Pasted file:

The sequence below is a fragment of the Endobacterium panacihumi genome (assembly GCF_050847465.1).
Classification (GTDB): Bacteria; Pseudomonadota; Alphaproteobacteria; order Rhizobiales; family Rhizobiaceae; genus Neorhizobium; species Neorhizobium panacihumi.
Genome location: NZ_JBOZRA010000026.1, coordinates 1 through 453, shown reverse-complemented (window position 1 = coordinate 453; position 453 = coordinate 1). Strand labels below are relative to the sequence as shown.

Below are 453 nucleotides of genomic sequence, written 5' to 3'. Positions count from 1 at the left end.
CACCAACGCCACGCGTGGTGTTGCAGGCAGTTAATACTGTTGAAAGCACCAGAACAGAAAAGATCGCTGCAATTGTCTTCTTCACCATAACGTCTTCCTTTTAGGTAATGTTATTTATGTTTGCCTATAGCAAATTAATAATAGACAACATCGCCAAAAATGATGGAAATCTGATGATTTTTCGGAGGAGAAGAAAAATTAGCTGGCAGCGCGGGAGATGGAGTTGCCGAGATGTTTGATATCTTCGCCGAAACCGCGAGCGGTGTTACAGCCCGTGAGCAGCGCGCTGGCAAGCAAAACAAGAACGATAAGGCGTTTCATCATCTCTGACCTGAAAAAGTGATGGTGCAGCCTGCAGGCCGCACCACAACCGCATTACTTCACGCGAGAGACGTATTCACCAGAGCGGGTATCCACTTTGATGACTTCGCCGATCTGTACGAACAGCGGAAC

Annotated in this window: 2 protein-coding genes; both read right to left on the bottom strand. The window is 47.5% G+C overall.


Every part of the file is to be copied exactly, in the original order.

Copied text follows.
The sequence below is a fragment of the Endobacterium panacihumi genome (assembly GCF_050847465.1).
Classification (GTDB): Bacteria; Pseudomonadota; Alphaproteobacteria; order Rhizobiales; family Rhizobiaceae; genus Neorhizobium; species Neorhizobium panacihumi.
Genome location: NZ_JBOZRA010000026.1, coordinates 1 through 453, shown reverse-complemented (window position 1 = coordinate 453; position 453 = coordinate 1). Strand labels below are relative to the sequence as shown.

Below are 453 nucleotides of genomic sequence, written 5' to 3'. Positions count from 1 at the left end.
CACCAACGCCACGCGTGGTGTTGCAGGCAGTTAATACTGTTGAAAGCACCAGAACAGAAAAGATCGCTGCAATTGTCTTCTTCACCATAACGTCTTCCTTTTAGGTAATGTTATTTATGTTTGCCTATAGCAAATTAATAATAGACAACATCGCCAAAAATGATGGAAATCTGATGATTTTTCGGAGGAGAAGAAAAATTAGCTGGCAGCGCGGGAGATGGAGTTGCCGAGATGTTTGATATCTTCGCCGAAACCGCGAGCGGTGTTACAGCCCGTGAGCAGCGCGCTGGCAAGCAAAACAAGAACGATAAGGCGTTTCATCATCTCTGACCTGAAAAAGTGATGGTGCAGCCTGCAGGCCGCACCACAACCGCATTACTTCACGCGAGAGACGTATTCACCAGAGCGGGTATCCACTTTGATGACTTCGCCGATCTGTACGAACAGCGGAAC

Annotated in this window: 2 protein-coding genes; both read right to left on the bottom strand. The window is 47.5% G+C overall.